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In 94 A.D., Domitian rebuilt and rededicated the Curia Julia, the meeting place of the Roman Senate, which had burned down in 64. Construction began in 44 B.C. but was interrupted by Caesar's assassination at the Theatre of Pompey where the Senate had been meeting temporarily while the work was completed. The project was eventually finished by Augustus in 29 B.C. Due to its conversion into the basilica of Sant' Adriano al Foro in the 7th century, the Curia Julia is one of only a handful of Roman structures to survive to today mostly intact. Curia Julia

RS92848. Silver denarius, RIC II-1 763 (C3), RSC II 283, BMCRE II 218, BnF III 193, Hunter I 88, VF, toned, flow lines, die wear, weight 2.998 g, maximum diameter 19.0 mm, die axis 180o, Rome mint, 14 Sep 93 - 13 Sep 94 A.D.; obverse IMP CAES DOMIT AVG GERM P M TR P XIII, laureate head right; reverse IMP XXII COS XVI CENS P P P, Minerva standing left, helmeted and draped, thunderbolt in right hand, spear vertical behind in left hand, grounded shield at feet behind; $100.00 (€88.00)
 


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In 94 A.D., Domitian rebuilt and rededicated the Curia Julia, the meeting place of the Roman Senate, which had burned down in 64. Construction began in 44 B.C. but was interrupted by Caesar's assassination at the Theatre of Pompey where the Senate had been meeting temporarily while the work was completed. The project was eventually finished by Augustus in 29 B.C. Due to its conversion into the basilica of Sant' Adriano al Foro in the 7th century, the Curia Julia is one of only a handful of Roman structures to survive to today mostly intact. Curia Julia

RS91572. Silver denarius, RIC II-1 763 (C3); RSC II 283; BMCRE II 218; BnF III 193; Hunter I 88, F, old collection toning, tight flan, light scratches, weight 3.147 g, maximum diameter 18.4 mm, die axis 180o, Rome mint, 14 Sep 93 - 13 Sep 94 A.D.; obverse IMP CAES DOMIT AVG GERM P M TR P XIII, laureate head right; reverse IMP XXII COS XVI CENS P P P, Minerva standing left, helmeted and draped, thunderbolt in right hand, spear vertical behind in left hand, grounded shield at feet behind; from the Maxwell Hunt Collection, ex B. A. Seaby Ltd.; $80.00 (€70.40)
 


Domitian, 13 September 81 - 18 September 96 A.D., Amphipolis, Macedonia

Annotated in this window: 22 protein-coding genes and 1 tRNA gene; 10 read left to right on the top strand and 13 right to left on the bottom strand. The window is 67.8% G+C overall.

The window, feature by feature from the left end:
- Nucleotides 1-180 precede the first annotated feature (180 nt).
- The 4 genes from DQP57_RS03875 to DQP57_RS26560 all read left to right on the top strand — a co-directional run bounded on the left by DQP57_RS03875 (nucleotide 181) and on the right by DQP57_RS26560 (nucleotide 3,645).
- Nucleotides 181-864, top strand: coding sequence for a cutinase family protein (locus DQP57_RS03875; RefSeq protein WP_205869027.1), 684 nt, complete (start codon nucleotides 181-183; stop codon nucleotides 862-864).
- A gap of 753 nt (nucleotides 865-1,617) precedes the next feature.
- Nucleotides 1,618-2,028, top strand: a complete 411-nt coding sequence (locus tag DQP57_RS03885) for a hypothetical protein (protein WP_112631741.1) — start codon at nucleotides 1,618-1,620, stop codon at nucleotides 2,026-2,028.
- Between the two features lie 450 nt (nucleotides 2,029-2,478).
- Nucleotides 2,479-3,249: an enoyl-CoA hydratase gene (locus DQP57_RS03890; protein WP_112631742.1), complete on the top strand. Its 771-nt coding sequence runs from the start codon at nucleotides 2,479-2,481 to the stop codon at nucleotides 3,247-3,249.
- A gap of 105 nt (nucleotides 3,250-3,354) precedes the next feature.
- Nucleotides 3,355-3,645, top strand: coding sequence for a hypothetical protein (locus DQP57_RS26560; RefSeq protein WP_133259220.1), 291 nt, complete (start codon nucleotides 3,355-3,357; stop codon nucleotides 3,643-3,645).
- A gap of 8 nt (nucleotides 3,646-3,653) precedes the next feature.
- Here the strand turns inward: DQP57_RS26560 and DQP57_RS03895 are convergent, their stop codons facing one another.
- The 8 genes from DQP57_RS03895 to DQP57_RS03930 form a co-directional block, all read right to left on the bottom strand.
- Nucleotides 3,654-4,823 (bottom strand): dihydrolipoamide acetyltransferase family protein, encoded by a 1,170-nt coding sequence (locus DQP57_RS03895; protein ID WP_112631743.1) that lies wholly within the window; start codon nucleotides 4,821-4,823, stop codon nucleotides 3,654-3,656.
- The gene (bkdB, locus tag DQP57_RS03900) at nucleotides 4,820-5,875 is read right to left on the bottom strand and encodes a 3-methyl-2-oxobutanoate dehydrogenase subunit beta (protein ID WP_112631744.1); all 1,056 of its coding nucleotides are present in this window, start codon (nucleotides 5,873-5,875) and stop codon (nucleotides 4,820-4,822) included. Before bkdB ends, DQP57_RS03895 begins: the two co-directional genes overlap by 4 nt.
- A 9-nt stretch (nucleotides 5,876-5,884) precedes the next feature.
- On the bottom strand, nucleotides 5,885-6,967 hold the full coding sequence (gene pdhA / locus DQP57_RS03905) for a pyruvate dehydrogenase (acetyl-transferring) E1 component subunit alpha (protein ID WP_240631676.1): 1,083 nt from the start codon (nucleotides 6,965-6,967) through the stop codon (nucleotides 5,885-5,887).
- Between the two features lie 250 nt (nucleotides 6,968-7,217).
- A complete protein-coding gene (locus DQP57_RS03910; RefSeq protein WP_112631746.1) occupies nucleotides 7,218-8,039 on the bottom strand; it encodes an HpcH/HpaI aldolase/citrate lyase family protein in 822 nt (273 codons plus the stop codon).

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Amphipolis was home to an imperial cult, worshiping the living emperor, and to a cult dedicated to Artemis Tauropolos. Artemis' most distinctive attributes were her bow, arrows and quiver, but she was also called the torch-bearing goddess. This reverse likely depicts a local statue of Artemis Tauropolos. Artemis was honored at Amphipolis with torch-races called Lampadephoria.
RP79971. Bronze AE 22, RPC II 339; BMC Macedonia p. 54, 91 - 93; SNG ANS 177; SNG Cop 100; Lindgren II 976, F, green patina, weight 5.991 g, maximum diameter 21.5 mm, die axis 180o, Amphipolis mint, 13 Sep 81 - 18 Sep 96 A.D.; obverse AYTO KAICAP ∆OMITIANOC, laureate head right; reverse AMΦIΠOΛEITΩN, Artemis Tauropolos standing left, kalathos on head, long torch before her in right hand, small branch in left hand downward at side, grounded shield behind; $70.00 (€61.60)
 


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In 94 A.D., Domitian rebuilt and rededicated the Curia Julia, the meeting place of the Roman Senate, which had burned down in 64. Construction began in 44 B.C. but was interrupted by Caesar's assassination at the Theater of Pompey where the Senate had been meeting temporarily while the work was completed. The project was eventually finished by Augustus in 29 B.C. The Curia Julia is one of only a handful of Roman structures to survive to the modern day mostly intact, due to its conversion into the basilica of Sant'Adriano al Foro in the 7th century. Curia Julia

RS91566. Silver denarius, RIC II-1 762 (C3); RSC II 284; BMCRE II 216; BnF III 192, F, old collection toning, flow lines, scratches, weight 3.307 g, maximum diameter 18.7 mm, die axis 180o, Rome mint, 14 Sep 93 A.D. - 13 Sep 94 A.D.; obverse IMP CAES DOMIT AVG GERM P M TR P XIII, laureate head right; reverse IMP XXII COS XVI CENS P P P, Minerva standing right on Columna Rostrata, wearing helmet and aegis, brandishing javelin in right hand, shield in left hand, owl at feet on right; from the Maxwell Hunt Collection; $70.00 (€61.60)
 


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Many ancient plated counterfeits have an obverse and reverse that do not match. The dies were likely created using impressions of genuine coins. Two different coins had to be used because producing each die destroyed the coin used to create an impression. The forgers were apparently unconcerned about mismatched types. The silver from the destroyed coins could then be used to make the silver foil for plating.